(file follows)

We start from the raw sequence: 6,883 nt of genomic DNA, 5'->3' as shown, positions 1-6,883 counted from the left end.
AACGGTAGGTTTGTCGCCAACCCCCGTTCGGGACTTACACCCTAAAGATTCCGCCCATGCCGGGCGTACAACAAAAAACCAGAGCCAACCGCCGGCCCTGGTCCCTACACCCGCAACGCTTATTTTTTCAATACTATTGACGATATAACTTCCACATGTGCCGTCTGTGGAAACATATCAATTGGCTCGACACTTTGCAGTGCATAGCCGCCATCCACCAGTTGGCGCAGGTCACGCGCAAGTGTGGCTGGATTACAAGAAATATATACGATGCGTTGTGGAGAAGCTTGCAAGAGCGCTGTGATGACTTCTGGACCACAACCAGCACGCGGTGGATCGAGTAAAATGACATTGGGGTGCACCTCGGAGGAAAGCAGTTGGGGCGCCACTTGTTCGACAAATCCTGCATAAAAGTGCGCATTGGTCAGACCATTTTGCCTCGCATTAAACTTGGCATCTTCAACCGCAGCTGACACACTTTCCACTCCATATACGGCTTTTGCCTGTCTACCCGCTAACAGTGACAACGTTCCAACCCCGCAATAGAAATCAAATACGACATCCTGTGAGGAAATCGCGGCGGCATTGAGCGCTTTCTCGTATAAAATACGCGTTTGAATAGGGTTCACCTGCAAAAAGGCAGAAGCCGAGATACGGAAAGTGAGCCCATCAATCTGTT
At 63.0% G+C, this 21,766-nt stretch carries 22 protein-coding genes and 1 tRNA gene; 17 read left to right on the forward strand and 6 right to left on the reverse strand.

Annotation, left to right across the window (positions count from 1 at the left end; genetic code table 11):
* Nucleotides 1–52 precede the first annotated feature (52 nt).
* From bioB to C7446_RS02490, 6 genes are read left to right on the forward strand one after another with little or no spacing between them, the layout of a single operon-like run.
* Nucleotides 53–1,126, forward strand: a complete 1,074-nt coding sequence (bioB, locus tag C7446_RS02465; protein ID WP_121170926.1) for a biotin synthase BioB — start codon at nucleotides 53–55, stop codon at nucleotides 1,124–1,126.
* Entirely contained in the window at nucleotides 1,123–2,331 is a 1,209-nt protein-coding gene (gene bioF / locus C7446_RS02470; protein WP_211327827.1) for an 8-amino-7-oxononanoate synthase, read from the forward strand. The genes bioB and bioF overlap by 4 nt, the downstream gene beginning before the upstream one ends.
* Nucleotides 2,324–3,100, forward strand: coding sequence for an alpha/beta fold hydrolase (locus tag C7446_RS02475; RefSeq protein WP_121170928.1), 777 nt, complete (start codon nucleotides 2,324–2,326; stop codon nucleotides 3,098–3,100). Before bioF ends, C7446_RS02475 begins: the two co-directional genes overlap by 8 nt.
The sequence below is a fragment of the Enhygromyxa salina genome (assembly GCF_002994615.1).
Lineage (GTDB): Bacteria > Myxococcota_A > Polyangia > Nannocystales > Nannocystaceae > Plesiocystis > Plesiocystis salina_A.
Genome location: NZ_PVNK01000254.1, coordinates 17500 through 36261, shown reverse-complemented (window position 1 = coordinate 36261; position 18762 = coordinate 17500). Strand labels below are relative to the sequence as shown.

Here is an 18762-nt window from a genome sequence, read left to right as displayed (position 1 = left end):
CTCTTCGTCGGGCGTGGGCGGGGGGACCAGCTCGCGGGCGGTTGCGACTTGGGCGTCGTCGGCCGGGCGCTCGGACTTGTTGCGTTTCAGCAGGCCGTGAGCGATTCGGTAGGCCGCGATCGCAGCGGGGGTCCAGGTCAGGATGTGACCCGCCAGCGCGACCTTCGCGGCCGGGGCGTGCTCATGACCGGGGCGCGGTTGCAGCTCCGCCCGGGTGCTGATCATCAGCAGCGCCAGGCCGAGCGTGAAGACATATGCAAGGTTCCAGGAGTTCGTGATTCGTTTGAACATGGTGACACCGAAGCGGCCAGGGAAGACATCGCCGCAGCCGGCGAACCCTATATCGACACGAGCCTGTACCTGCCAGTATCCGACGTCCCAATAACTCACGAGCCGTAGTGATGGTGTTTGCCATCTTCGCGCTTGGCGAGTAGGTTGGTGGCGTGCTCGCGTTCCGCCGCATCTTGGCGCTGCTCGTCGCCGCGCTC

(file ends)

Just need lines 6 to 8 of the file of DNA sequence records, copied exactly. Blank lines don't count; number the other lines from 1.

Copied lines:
* From bioB to C7446_RS02490, 6 genes are read left to right on the forward strand one after another with little or no spacing between them, the layout of a single operon-like run.
* Nucleotides 53–1,126, forward strand: a complete 1,074-nt coding sequence (bioB, locus tag C7446_RS02465; protein ID WP_121170926.1) for a biotin synthase BioB — start codon at nucleotides 53–55, stop codon at nucleotides 1,124–1,126.
* Entirely contained in the window at nucleotides 1,123–2,331 is a 1,209-nt protein-coding gene (gene bioF / locus C7446_RS02470; protein WP_211327827.1) for an 8-amino-7-oxononanoate synthase, read from the forward strand. The genes bioB and bioF overlap by 4 nt, the downstream gene beginning before the upstream one ends.